Nearly 70 rare pieces from South Australian Museum’s opals collection worth A$4 million ($2.9 million) will be showcased at an exhibition which opens at the Australian Embassy on Wednesday.
This will be the first time the pieces, which include two of the finest opals ever unearthed – the Virgin Rainbow and Fire of Australia – will go on display outside of Australia.
“The exhibition has never before travelled outside Australia. The Australian Embassy in Doha approached the South Australian Museum with a request to display the opals in celebration of its recent opening.
The Museum was delighted to collaborate with the Embassy to share its collections with the people of Qatar,” South Australian Museum Director Brian Oldman told The Peninsula.
The display is from the South Australian Museum’s recent record-breaking Opals exhibition, and is the result of a growing relationship between Australia and Qatar, which saw the commencement of Qatar Airways direct flights to Adelaide in 2016.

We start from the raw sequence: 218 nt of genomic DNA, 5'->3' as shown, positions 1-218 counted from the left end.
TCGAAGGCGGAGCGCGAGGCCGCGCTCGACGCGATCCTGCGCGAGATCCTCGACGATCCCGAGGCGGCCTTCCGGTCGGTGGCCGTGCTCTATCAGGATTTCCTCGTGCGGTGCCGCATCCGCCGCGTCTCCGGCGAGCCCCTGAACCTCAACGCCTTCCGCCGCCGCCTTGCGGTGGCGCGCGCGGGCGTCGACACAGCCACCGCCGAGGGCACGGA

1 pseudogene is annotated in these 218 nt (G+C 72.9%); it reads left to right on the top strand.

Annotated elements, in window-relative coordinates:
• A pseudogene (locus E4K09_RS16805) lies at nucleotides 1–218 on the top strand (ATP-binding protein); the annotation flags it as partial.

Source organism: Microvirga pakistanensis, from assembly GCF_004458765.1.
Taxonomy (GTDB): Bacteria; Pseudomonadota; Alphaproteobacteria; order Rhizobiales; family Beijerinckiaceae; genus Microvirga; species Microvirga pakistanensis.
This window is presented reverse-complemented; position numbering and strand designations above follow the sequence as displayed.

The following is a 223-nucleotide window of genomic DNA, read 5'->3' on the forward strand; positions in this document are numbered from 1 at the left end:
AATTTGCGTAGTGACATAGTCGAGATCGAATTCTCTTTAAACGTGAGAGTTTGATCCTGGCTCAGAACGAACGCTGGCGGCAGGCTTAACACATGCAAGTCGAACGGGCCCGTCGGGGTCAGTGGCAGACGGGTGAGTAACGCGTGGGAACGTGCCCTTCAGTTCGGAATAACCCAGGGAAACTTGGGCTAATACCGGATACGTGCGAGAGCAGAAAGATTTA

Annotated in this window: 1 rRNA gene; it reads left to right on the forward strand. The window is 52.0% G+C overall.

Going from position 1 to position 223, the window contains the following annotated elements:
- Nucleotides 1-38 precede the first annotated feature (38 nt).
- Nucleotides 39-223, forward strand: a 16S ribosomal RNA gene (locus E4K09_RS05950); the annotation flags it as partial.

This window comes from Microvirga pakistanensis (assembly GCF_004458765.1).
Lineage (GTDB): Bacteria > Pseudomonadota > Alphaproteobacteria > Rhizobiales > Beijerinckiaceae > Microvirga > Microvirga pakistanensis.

“This collection of gems and jewellery gives a taste of the original exhibition and introduces visitors to the colourful delight of Australia’s national gemstone,” said Oldman.
The exhibition will provide people of Qatar a glimpse into some of the rarest and most precious opals in the world.
“The Virgin Rainbow, worth over A$1m, is the finest crystal opal specimen ever unearthed, and was 100 million years in the making,” he said.
“It has only been on public display once before, and will provide visitors to the exhibition with an unmatched spectacle of colour and beauty,” he added.
Another highlight of the exhibition will be the Fire of Australia— the world’s finest piece of uncut opal unearthed 70 years ago.
Oldman said that the Doha display is just one instance of the South Australian Museum’s collections being recognised globally, and of the Museum furthering international understanding of Australia’s scientific, cultural and economic prosperity and prowess.
The exhibition will run from May 24 to June 15 at the Australian Embassy in Tornado Tower, Dafna.
By Raynald Rivera
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